Four months ago, a Verona-based fitness apparel startup for women faced a future in jeopardy of financial hardship.
When WodBottom’s manufacturing partner in China sent its staff on their Chinese New Year break at the end of December, employees were scheduled to come back in early February. But the COVID-19 pandemic, which has since swept the globe, kept the factories supplying WodBottom merchandise closed for two additional months.
Then in May, WodBottom raised $250,000 in seed funding. Co-founder and chief marketing officer Emily Ruyle said the money will help accelerate product development, expand marketing and sales efforts and hire more employees.
“We are a very resilient company,” Ruyle said, reminiscing about how WodBottom started out of her living room with her husband, Than, in 2016.
Ruyle explained that seed funding comes from investors who see profit potential in startups like WodBottom. The investors put money into the company, expecting there will be a return on that investment five years down the road.
She said WodBottom demonstrated it could still sell products and innovate, even with its manufacturing partner closed.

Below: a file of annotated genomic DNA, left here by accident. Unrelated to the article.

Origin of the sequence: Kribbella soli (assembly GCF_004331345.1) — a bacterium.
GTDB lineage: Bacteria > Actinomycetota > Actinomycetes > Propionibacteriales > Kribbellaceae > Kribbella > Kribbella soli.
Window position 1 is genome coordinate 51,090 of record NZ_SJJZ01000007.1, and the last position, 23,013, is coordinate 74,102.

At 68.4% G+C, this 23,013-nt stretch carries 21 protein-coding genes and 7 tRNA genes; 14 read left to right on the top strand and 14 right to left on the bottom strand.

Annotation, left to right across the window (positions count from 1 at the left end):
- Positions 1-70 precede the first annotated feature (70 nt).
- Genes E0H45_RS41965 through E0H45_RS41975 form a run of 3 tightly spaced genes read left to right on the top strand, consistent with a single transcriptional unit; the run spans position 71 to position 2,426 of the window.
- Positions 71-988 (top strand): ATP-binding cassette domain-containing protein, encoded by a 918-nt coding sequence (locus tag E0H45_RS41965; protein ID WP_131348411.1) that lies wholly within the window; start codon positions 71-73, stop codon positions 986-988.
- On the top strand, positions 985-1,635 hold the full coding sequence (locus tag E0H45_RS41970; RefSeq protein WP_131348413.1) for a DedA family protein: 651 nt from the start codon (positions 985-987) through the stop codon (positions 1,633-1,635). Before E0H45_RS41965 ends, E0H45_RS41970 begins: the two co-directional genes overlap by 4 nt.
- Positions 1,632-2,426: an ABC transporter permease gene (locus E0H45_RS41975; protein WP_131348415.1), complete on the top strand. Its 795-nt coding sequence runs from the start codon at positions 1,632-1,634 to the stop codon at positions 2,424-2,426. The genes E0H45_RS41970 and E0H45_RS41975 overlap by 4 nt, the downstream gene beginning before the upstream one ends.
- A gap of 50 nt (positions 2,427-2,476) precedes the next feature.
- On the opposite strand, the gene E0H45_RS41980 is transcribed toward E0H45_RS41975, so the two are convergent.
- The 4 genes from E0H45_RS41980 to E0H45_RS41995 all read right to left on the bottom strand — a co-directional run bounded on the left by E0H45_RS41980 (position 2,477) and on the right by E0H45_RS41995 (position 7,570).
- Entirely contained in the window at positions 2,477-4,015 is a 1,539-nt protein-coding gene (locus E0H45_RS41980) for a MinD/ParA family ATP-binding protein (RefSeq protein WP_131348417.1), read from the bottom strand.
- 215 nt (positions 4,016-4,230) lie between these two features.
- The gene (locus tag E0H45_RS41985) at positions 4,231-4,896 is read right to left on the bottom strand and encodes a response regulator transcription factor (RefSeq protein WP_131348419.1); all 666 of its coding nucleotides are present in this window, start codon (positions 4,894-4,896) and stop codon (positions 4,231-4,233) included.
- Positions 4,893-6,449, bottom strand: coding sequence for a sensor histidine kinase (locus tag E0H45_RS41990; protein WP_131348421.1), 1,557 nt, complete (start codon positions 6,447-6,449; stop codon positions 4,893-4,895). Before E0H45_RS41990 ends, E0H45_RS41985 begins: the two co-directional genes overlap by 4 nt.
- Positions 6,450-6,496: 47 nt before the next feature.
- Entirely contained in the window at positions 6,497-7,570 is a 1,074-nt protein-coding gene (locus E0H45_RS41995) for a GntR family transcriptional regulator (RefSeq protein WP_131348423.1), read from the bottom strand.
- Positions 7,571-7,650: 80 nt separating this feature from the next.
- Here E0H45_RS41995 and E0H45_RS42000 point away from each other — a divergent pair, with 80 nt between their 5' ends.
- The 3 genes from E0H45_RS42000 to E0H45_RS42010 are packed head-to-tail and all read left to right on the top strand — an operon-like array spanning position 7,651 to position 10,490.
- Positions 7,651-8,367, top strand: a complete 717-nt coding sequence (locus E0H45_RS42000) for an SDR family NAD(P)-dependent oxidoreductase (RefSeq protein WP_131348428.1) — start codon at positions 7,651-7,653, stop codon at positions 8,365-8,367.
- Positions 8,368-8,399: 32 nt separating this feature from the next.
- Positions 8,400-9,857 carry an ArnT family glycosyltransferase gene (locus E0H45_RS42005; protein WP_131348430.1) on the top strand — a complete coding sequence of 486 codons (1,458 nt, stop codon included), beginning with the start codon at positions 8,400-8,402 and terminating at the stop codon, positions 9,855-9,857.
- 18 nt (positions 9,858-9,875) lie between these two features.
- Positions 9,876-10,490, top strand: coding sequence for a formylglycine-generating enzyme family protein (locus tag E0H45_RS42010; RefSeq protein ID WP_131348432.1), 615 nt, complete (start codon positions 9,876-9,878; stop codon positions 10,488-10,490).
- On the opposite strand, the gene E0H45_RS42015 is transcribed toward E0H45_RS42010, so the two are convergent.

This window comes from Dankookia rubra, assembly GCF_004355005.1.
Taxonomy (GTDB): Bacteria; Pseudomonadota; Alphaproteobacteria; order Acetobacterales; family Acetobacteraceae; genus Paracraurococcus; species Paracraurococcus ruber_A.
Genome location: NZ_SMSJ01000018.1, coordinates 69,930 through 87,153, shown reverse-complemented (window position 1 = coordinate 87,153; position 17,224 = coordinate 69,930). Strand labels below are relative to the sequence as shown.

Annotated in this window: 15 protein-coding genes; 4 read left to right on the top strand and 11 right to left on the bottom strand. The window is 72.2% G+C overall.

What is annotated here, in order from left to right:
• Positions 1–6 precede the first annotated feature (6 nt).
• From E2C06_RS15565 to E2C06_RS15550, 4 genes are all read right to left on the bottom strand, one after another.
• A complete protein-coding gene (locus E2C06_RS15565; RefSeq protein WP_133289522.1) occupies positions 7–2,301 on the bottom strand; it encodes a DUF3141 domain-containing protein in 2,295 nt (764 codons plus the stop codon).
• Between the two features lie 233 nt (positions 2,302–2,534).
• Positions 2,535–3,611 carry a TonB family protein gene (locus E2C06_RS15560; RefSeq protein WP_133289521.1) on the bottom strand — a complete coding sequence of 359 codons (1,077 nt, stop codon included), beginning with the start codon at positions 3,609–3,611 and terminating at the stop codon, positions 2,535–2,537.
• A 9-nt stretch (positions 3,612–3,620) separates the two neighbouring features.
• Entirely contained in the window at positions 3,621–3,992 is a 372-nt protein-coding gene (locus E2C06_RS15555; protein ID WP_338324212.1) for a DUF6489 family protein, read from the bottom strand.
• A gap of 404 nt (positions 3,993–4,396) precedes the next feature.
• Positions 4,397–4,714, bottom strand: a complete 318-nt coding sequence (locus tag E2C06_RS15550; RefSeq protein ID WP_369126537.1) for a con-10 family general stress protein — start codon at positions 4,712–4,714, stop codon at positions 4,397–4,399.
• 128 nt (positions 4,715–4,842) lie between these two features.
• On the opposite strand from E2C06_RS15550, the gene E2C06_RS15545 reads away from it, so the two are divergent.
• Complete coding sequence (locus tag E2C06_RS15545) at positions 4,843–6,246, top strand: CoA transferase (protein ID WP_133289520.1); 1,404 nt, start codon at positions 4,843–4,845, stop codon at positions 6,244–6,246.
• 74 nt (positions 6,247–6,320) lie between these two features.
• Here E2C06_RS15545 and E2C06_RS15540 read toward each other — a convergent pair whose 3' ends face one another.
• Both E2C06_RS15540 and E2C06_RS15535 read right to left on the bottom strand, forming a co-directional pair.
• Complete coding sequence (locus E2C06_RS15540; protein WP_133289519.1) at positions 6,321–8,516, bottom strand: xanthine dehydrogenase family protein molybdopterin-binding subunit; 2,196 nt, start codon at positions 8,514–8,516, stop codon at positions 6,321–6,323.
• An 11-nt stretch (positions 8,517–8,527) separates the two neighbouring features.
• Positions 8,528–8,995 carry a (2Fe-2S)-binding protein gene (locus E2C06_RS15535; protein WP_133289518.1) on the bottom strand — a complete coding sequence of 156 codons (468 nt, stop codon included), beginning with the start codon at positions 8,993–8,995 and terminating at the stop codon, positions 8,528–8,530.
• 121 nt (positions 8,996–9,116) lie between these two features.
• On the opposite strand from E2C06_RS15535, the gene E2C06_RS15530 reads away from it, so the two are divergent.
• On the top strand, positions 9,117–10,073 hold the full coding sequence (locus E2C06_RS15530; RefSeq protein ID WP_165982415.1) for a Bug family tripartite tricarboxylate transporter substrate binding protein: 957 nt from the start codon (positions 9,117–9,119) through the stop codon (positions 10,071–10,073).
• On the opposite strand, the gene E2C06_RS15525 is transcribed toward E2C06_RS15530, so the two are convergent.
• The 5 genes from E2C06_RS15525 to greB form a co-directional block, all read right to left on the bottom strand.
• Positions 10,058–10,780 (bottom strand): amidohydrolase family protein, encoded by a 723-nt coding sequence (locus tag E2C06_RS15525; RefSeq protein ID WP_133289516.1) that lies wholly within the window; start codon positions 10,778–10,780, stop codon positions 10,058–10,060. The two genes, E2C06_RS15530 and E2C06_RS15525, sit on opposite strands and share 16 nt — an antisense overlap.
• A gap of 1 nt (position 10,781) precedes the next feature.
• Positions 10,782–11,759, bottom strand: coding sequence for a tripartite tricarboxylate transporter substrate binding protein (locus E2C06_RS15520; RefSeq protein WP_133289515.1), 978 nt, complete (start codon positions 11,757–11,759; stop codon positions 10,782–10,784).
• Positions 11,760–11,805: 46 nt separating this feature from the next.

Production on a WodBottom favorite, shorts with “these really fun and funky patterns,” Ruyle said, ceased. WodBottom also sells exercise leggings, printed tank tops, head wraps and silicone wedding rings.
It didn’t help that the company’s Chinese partner had been out of the materials to make the shorts since December 2019. A trade war between the United States and China that broke out in 2019 fueled that fire, and the pandemic exacerbated it.
It was time for the company to get creative with its sales, she said.
WodBottom’s printed tank tops are bought wholesale, she said, so the startup increased its inventory on those. When the state initiated its Safer at Home orders, WodBottom created a program for customers to strengthen their glutes from their living room.
And now, as its manufacturing partner resumes day-to-day activities, production on WodBottom shorts has begun again, Ruyle said. And with the additional $250,000, the company is in a much better position now than it was those four months ago.
“It was just a lot of unknowns,” she said. “There were moments where we (asked) ‘What is going to happen?”
But Ruyle said the company kept its focus on growth and maintaining its relationship with its customers.
“We are still here and we are doing really well now,” she said.